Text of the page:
Kinetics of benzene biotransformation under microaerophilic and oxygen-limited conditions

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Journal titleBiotechnology and Bioengineering
Pages347355; # of pages: 9
AbstractA special microbial consortium adapted to degrade petroleum hydrocarbons at limited availability of oxygen, transformed benzene, a highly toxic and carcinogenic contaminant of groundwater and soil, at low initial dissolved oxygen (DO) concentrations of 0.05-2 mg/L. The employed initial concentrations of dissolved oxygen were considerably lower than the previously reported values. Under these conditions, the overall transformation of benzene ranged from 34% � 1.7% to 100%, considerably higher than the theoretical predictions for complete mineralization of benzene based on the requirement of 3.08 mg oxygen/mg benzene. Unlike biotransformation that proceeded at the lowest examined DO concentration of 0.05 mg/L, the mineralization of benzene, defined by its conversion to CO2 and water, required a minimum DO concentration of 0.2 mg/L. The mineralization of benzene under microaerophilic conditions (DO < 2 mg/L), ranged from 0.83% � 0.06% to 89% � 1.3%, which was less than the theoretical predictions at any given initial DO concentration. The regulatory effects of dissolved oxygen concentration or its partial pressure on the activities of enzymes catalyzing the biotransformation of aromatic hydrocarbons was postulated to account for the reduced mineralization of benzene. The ratio between the transformed benzene and the consumed oxygen increased with the decrease of initial DO concentration, reaching a value of 2.8, considerably higher than the theoretical value of 0.33 obtained for a complete aerobic oxidation of benzene. Phenol was the major and the most stable intermediate metabolite during the biotransformation of benzene at low concentrations of DO. While benzene transformation stopped after the depletion of oxygen in the experimental system, phenol continued to accumulate under strictly anaerobic conditions, indicating its formation from an alternative carbon source, possibly biomass. � 2002 Government of Canada. Exclusive worldwide publication rights in this article have been transferred to Wiley Periodicals, Inc. Biotechnol Bioeng 79: 347-355, 2002.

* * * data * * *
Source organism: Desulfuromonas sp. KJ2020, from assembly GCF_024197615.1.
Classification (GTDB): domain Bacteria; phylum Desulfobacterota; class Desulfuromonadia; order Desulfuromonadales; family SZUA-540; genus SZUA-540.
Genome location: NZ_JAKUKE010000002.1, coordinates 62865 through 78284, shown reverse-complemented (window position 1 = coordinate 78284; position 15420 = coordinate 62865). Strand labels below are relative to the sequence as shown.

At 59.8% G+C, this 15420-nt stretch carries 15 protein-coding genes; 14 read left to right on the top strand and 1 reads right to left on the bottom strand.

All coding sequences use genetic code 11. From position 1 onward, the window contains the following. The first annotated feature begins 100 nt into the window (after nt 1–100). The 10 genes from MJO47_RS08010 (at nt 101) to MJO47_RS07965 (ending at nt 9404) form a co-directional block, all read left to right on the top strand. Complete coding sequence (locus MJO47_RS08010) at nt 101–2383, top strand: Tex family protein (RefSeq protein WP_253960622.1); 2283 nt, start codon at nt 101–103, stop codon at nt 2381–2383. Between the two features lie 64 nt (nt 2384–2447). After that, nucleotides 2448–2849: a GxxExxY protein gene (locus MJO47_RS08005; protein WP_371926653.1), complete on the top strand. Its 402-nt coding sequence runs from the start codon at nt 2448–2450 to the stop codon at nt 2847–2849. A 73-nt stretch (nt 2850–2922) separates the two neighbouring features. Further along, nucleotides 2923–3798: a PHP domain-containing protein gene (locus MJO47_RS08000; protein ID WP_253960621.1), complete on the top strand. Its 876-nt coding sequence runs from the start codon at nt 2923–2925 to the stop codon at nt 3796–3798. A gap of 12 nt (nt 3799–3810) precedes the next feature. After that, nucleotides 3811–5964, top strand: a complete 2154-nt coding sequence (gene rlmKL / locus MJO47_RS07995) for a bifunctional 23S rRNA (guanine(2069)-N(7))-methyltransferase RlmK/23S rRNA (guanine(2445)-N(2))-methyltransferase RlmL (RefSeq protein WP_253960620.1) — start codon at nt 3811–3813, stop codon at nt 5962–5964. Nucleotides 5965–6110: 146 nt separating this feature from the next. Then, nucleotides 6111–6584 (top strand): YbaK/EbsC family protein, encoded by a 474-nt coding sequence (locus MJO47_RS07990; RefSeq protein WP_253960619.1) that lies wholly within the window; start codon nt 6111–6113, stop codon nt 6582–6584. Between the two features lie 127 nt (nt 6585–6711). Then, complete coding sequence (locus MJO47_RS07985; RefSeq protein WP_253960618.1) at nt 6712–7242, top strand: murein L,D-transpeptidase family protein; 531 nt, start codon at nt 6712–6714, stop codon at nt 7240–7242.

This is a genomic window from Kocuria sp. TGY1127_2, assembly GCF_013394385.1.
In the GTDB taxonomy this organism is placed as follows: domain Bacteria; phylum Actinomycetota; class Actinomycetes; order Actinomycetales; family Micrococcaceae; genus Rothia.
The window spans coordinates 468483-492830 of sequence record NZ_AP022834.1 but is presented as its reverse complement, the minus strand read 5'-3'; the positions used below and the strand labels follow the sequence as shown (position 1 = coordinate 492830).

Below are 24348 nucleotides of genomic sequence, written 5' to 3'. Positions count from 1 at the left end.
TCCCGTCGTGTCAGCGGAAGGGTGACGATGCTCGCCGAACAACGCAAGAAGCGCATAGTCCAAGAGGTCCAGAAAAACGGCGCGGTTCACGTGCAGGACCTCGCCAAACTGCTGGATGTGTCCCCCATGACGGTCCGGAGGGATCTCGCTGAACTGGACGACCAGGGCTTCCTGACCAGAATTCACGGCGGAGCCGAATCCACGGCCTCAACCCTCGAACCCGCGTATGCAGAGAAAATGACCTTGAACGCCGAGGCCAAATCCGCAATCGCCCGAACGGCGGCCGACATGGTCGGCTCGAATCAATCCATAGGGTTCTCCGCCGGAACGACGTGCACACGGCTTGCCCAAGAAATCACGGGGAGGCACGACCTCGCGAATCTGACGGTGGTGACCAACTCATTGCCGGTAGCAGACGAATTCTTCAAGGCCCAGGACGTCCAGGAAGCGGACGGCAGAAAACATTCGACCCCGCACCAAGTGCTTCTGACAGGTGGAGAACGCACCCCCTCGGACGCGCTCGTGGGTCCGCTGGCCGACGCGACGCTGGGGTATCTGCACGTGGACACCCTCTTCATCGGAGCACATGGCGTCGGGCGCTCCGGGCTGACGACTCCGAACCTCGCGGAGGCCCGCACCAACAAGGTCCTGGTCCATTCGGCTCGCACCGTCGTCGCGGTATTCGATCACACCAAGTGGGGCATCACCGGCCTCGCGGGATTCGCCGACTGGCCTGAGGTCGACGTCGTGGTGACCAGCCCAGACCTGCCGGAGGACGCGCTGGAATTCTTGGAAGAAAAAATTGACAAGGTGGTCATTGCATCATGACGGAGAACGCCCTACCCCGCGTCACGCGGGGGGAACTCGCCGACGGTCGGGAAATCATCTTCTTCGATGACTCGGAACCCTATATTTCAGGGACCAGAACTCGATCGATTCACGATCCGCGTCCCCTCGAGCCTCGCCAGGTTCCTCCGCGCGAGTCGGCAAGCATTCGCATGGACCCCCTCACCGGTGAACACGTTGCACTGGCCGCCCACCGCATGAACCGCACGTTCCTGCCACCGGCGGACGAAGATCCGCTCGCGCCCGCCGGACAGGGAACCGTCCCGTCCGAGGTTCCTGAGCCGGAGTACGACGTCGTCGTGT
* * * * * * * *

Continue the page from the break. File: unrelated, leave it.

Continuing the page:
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AffiliationNational Research Council Canada; NRC Biotechnology Research Institute
Peer reviewedNo
NPARC number12328129
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Record identifier2ef2b526-9d80-4603-a5bb-e643b707779b
Record created2009-09-10
Record modified2016-05-09
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